In that kind of economic environment no ammount of tax cuts will help….

        • dean

          Joanne….yes, you should be concerned. Those of us old enough to remember the “stagflation” of the Carter and early Reagan years know that the primary cause was the rapidly rising price of oil courtesy of OPEC. What drove the price down in the 80s was new oil finds, primarily in the North Sea, as well as the greed of individual OPEC members who cheated on their quotas. But this time around there may be no new finds equal to the North Sea, and it is looking like OPEC capacity is now limited. Demand will have to come down, because supply is not going to go up much if at all.

          We are way more dependent on this stuff than is good for us, but unfortunately the only way out (that I can think of) is conservation and investment in alternatives, and the only way we will conserve and invest is if the price of oil stays ridiculously high. We are probably in for a long period of economic stagnation until we find a way through this, if ever.

          Tax cuts will not help, and will probably hurt because we will just increase the deficit and end up under funding needed investments in alternatives.

          I hope you can find a way to keep yourself going. As a landscape architect, I have had a long (but unrequited) love affair with stone. Our local stone (basalt) is probably not the right one for your business, meaning your transportation costs are going to continue to be a problem for you.

          • Joanne Rigutto

            Transportation is going to be a big problem for everyone. I deal in dressed stone, think marble and granite, onyx and serpentines, etc.. I like basalt, I’ve used it and Camas rock in stone walls, although the engeneered stone is nice to work with. Lots less weight, lol.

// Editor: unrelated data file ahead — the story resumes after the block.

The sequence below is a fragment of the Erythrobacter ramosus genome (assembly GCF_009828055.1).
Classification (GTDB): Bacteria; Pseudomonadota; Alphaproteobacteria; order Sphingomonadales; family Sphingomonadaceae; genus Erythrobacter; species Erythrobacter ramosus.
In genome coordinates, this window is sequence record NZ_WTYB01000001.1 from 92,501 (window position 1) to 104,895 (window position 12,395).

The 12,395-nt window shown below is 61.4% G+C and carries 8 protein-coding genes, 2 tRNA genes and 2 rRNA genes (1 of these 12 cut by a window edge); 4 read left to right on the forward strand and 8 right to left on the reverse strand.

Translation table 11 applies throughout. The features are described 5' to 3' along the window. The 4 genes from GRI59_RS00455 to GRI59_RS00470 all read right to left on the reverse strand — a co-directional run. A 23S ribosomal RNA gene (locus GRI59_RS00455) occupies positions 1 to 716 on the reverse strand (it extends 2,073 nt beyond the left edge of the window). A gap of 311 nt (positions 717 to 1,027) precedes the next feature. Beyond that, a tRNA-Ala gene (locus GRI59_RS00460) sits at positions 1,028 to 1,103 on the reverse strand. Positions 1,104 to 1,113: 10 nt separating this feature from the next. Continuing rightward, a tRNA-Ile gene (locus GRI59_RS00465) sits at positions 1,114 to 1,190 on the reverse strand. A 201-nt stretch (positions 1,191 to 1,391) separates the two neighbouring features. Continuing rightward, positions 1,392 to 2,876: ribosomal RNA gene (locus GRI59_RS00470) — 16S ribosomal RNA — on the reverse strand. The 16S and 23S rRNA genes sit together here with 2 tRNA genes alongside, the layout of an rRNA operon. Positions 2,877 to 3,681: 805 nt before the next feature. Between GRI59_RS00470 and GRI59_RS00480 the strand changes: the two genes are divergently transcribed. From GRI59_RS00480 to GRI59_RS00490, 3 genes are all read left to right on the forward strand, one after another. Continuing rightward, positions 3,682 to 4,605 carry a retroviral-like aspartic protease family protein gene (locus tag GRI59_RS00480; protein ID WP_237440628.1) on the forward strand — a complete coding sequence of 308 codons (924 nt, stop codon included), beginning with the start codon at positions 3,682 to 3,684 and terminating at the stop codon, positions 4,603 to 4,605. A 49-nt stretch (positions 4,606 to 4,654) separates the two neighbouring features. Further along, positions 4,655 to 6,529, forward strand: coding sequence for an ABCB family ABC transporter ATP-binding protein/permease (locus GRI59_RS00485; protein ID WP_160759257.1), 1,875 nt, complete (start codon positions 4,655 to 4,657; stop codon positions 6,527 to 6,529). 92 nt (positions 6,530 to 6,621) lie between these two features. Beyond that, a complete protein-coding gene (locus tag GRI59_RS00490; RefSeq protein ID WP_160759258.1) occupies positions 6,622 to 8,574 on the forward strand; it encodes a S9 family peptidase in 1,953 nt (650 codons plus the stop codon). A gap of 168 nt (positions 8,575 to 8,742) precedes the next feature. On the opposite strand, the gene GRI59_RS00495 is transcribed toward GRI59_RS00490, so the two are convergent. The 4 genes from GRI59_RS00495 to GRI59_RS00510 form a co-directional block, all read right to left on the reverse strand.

One of the problems I see coming at us is the fact that everything is dependant on transportation from the food we eat to the things we buy. That’s one of the problems of being in a ‘global’ economy. I read a recent report on ag in the metro area and was surprised – although given my background I shouldn’t have been – that 80% of the ag in the metro area is shipped out of state and 40% of that is shipped out of country. Fuel will have a huge impact on those commodities.

            You can read the report here –

            The more we become dependant on a global economy the longer the supply chains become and the more vulnerable to disruption they are.

          • dean

            Yep….full agreement. But if the cost of transportation keeps going up, then local products will be more competitive locally. And growing useless ornamental trees to ship back east will be less economical. On the other hand, there is only so much we can produce locally. We lack stone quality for dressing, as just one example. We have plenty of wood,sand and gravel, so we could build more wooden and concrete countertops and less stone. Bad for your business, but good for local carpenters and concrete finishers.